10. Miss Christine LOH asked about the basis for imposing such restrictions on candidates and political parties. CEO/REO responded that the proposal had made reference to the practice in the UK which imposed similar restriction on candidates, though not political parties. In response to a further question from Miss LOH, CEO/REO explained that the reason for extending the restriction to political parties was to ensure fairness. He said that the EAC welcomed comments.

11. Referring to paragraph 8.8 of the Guidelines concerning presenters or regular contributors who were members of a political party or "organisation", Miss Margaret NG pointed out that the meaning of "organisation" was too broad. In reply, CEO/REO said that the word "organisation" in this context should mean political organisations. He would consider to improve the wording. Use of loudspeakersREO

12. Mr LEE Wing-tat asked why candidates were prohibited from using loudspeakers in electioneering between 7 pm and 9 am. He pointed out that candidates usually finished their electioneering at 10:00 pm. Since some concerts and entertainment programmes were also scheduled in the evening, he held the view that electioneering activities should not be discriminated against. The Chairman added that the use of loudspeakers would create a better atmosphere during electioneering. He asked whether the arrangement would be prescribed in the subsidiary legislation to be made by the EAC.

13. CEO/REO explained that the measure was introduced to minimise noise nuisance to electors, as there were a large number of complaints received during the 1998 LegCo election. He replied negative to the Chairman's question.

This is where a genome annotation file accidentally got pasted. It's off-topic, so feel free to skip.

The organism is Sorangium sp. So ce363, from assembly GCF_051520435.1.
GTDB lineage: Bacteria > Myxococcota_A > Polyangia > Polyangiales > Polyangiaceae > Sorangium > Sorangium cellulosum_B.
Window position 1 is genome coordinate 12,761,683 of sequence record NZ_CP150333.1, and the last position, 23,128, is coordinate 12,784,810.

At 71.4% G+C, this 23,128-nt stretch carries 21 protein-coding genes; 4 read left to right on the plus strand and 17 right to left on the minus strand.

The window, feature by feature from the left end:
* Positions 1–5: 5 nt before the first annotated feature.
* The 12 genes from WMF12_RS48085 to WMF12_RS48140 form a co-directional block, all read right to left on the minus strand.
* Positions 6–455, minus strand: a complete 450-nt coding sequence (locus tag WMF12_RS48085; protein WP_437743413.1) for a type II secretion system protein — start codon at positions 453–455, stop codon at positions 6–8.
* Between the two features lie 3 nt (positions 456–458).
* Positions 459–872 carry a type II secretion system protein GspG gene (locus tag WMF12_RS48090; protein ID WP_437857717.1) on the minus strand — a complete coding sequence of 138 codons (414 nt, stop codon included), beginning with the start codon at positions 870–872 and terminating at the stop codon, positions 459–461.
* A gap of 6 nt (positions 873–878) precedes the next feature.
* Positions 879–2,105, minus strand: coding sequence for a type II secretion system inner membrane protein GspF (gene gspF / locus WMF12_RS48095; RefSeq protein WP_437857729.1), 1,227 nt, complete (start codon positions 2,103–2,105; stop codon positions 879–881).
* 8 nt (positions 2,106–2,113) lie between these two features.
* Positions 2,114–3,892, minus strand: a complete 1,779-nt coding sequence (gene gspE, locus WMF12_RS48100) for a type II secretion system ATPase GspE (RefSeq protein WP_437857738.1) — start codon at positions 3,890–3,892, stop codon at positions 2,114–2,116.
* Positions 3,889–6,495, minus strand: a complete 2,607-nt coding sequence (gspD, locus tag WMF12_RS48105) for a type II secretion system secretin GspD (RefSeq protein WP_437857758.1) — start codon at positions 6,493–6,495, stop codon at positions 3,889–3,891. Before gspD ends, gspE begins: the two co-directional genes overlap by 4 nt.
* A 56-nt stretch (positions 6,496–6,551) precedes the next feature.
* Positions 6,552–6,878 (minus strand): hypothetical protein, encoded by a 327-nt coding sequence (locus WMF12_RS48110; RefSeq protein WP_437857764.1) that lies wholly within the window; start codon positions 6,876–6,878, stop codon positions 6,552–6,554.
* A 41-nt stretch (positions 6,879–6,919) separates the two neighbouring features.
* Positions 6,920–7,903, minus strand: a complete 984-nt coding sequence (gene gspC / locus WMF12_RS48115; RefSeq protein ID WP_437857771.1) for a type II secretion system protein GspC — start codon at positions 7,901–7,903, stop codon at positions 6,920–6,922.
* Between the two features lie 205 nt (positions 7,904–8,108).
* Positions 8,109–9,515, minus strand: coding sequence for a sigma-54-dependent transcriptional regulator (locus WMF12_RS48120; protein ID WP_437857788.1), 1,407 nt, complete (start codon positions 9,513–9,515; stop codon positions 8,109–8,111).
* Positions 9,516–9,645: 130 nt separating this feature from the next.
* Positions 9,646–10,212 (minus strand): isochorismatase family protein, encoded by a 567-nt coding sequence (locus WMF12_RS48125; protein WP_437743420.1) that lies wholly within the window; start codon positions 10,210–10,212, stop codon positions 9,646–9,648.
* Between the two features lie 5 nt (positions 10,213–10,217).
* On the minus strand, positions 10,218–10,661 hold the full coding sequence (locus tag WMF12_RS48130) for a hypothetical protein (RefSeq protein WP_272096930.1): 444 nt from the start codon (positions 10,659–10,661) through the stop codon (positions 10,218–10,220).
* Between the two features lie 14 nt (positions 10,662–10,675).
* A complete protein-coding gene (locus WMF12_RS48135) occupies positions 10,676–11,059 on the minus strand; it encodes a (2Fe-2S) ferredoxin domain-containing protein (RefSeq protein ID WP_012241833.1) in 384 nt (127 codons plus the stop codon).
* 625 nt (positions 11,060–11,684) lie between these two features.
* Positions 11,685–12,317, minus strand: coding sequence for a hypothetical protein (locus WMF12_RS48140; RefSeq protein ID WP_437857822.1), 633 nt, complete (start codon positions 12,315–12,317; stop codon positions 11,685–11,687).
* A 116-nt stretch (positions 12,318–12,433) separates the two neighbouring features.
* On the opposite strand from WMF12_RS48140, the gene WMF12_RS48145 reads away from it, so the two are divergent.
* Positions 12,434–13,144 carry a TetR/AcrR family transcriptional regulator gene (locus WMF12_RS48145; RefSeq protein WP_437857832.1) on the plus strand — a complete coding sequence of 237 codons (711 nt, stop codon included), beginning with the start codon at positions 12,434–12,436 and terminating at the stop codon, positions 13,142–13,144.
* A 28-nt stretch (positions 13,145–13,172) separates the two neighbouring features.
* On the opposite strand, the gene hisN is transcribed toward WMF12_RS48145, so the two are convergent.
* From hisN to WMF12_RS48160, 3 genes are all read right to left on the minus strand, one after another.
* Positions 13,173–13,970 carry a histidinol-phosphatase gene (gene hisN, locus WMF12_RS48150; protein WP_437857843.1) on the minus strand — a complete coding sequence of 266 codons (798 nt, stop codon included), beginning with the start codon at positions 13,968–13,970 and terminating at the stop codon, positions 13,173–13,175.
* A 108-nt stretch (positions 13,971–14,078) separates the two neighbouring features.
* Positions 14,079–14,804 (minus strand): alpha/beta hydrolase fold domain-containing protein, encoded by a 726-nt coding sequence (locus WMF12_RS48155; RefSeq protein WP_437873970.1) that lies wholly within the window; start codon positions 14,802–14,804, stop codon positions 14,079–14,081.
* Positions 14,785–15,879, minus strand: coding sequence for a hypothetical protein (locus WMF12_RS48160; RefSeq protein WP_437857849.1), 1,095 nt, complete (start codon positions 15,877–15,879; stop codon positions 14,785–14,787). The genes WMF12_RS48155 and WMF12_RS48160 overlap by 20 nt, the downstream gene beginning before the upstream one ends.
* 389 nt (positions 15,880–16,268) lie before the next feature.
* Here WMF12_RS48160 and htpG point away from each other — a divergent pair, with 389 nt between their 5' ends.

Displaying election advertisements in private premises

14. Ms Emily LAU said that Owners Corporations (OC) or management companies (MC) of private buildings did not quite understand their role on the issue. She noted that some of them might not consult the residents on electioneering activities, and might allow some but not all candidates to display election advertisements in the building. She asked how the EAC could ensure that the guidelines for allocating spots for displaying election advertisements in private premises on an equitable basis would be complied with. The Chairman said that in order to be fair to all candidates, OCs and MCs should not allow candidates to post advertisements in their buildings on a selective basis.

15. CEO/REO replied that in the past, EAC had not issued any guidelines on how OCs and MCs should allocate spots for election advertisements. Paragraph 7.18 of the 1999 Guidelines now proposed that OCs and MCs should ascertain all the available spots in the common areas of the building, divide all the available spaces evenly to ensure the candidates would get an equal portion, and allow a candidate to draw lots to obtain a portion of the spots still available at the time of his application. The new procedure would reinforce the fair and equal principle by avoiding unfairness that might be created if the first come first served rule was adopted. However, these guidelines were not legally binding.